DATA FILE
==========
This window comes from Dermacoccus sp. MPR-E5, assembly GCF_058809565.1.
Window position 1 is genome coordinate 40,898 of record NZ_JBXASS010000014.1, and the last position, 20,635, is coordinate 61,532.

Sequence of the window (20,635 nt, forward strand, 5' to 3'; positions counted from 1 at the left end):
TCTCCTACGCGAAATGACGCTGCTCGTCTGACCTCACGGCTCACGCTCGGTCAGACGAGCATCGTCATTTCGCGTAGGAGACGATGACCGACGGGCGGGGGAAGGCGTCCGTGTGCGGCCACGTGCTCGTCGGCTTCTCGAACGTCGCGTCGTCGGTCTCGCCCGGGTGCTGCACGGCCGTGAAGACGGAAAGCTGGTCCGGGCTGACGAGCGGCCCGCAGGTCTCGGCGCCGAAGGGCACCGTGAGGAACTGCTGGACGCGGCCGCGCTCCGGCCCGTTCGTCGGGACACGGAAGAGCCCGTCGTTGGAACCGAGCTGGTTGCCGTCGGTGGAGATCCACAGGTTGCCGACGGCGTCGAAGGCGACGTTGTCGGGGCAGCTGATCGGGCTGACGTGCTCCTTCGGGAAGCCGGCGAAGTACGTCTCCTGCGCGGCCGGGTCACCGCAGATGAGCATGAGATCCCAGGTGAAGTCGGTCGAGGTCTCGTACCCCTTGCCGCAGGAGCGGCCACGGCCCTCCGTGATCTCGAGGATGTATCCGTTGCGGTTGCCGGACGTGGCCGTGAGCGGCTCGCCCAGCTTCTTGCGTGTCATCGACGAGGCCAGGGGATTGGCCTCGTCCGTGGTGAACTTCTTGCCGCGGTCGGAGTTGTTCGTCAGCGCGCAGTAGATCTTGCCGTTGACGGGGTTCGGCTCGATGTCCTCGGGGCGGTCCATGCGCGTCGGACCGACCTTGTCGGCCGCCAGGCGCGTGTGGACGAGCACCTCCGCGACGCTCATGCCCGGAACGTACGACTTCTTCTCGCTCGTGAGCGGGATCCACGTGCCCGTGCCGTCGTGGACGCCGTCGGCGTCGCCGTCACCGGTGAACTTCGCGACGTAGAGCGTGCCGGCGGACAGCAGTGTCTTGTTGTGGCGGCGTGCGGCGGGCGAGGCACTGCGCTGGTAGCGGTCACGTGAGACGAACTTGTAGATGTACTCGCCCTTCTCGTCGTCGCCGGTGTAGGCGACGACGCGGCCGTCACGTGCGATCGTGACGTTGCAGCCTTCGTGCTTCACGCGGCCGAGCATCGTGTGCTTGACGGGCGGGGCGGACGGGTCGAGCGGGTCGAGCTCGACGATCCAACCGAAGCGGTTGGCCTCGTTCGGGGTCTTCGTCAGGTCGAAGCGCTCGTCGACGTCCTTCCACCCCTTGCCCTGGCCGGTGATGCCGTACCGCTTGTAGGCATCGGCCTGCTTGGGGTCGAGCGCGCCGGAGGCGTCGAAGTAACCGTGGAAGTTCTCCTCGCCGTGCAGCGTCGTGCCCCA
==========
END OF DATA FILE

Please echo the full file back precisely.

This window comes from Dermacoccus sp. MPR-E5, assembly GCF_058809565.1.
Window position 1 is genome coordinate 40,898 of record NZ_JBXASS010000014.1, and the last position, 20,635, is coordinate 61,532.

Sequence of the window (20,635 nt, forward strand, 5' to 3'; positions counted from 1 at the left end):
TCTCCTACGCGAAATGACGCTGCTCGTCTGACCTCACGGCTCACGCTCGGTCAGACGAGCATCGTCATTTCGCGTAGGAGACGATGACCGACGGGCGGGGGAAGGCGTCCGTGTGCGGCCACGTGCTCGTCGGCTTCTCGAACGTCGCGTCGTCGGTCTCGCCCGGGTGCTGCACGGCCGTGAAGACGGAAAGCTGGTCCGGGCTGACGAGCGGCCCGCAGGTCTCGGCGCCGAAGGGCACCGTGAGGAACTGCTGGACGCGGCCGCGCTCCGGCCCGTTCGTCGGGACACGGAAGAGCCCGTCGTTGGAACCGAGCTGGTTGCCGTCGGTGGAGATCCACAGGTTGCCGACGGCGTCGAAGGCGACGTTGTCGGGGCAGCTGATCGGGCTGACGTGCTCCTTCGGGAAGCCGGCGAAGTACGTCTCCTGCGCGGCCGGGTCACCGCAGATGAGCATGAGATCCCAGGTGAAGTCGGTCGAGGTCTCGTACCCCTTGCCGCAGGAGCGGCCACGGCCCTCCGTGATCTCGAGGATGTATCCGTTGCGGTTGCCGGACGTGGCCGTGAGCGGCTCGCCCAGCTTCTTGCGTGTCATCGACGAGGCCAGGGGATTGGCCTCGTCCGTGGTGAACTTCTTGCCGCGGTCGGAGTTGTTCGTCAGCGCGCAGTAGATCTTGCCGTTGACGGGGTTCGGCTCGATGTCCTCGGGGCGGTCCATGCGCGTCGGACCGACCTTGTCGGCCGCCAGGCGCGTGTGGACGAGCACCTCCGCGACGCTCATGCCCGGAACGTACGACTTCTTCTCGCTCGTGAGCGGGATCCACGTGCCCGTGCCGTCGTGGACGCCGTCGGCGTCGCCGTCACCGGTGAACTTCGCGACGTAGAGCGTGCCGGCGGACAGCAGTGTCTTGTTGTGGCGGCGTGCGGCGGGCGAGGCACTGCGCTGGTAGCGGTCACGTGAGACGAACTTGTAGATGTACTCGCCCTTCTCGTCGTCGCCGGTGTAGGCGACGACGCGGCCGTCACGTGCGATCGTGACGTTGCAGCCTTCGTGCTTCACGCGGCCGAGCATCGTGTGCTTGACGGGCGGGGCGGACGGGTCGAGCGGGTCGAGCTCGACGATCCAACCGAAGCGGTTGGCCTCGTTCGGGGTCTTCGTCAGGTCGAAGCGCTCGTCGACGTCCTTCCACCCCTTGCCCTGGCCGGTGATGCCGTACCGCTTGTAGGCATCGGCCTGCTTGGGGTCGAGCGCGCCGGAGGCGTCGAAGTAACCGTGGAAGTTCTCCTCGCCGTGCAGCGTCGTGCCCCA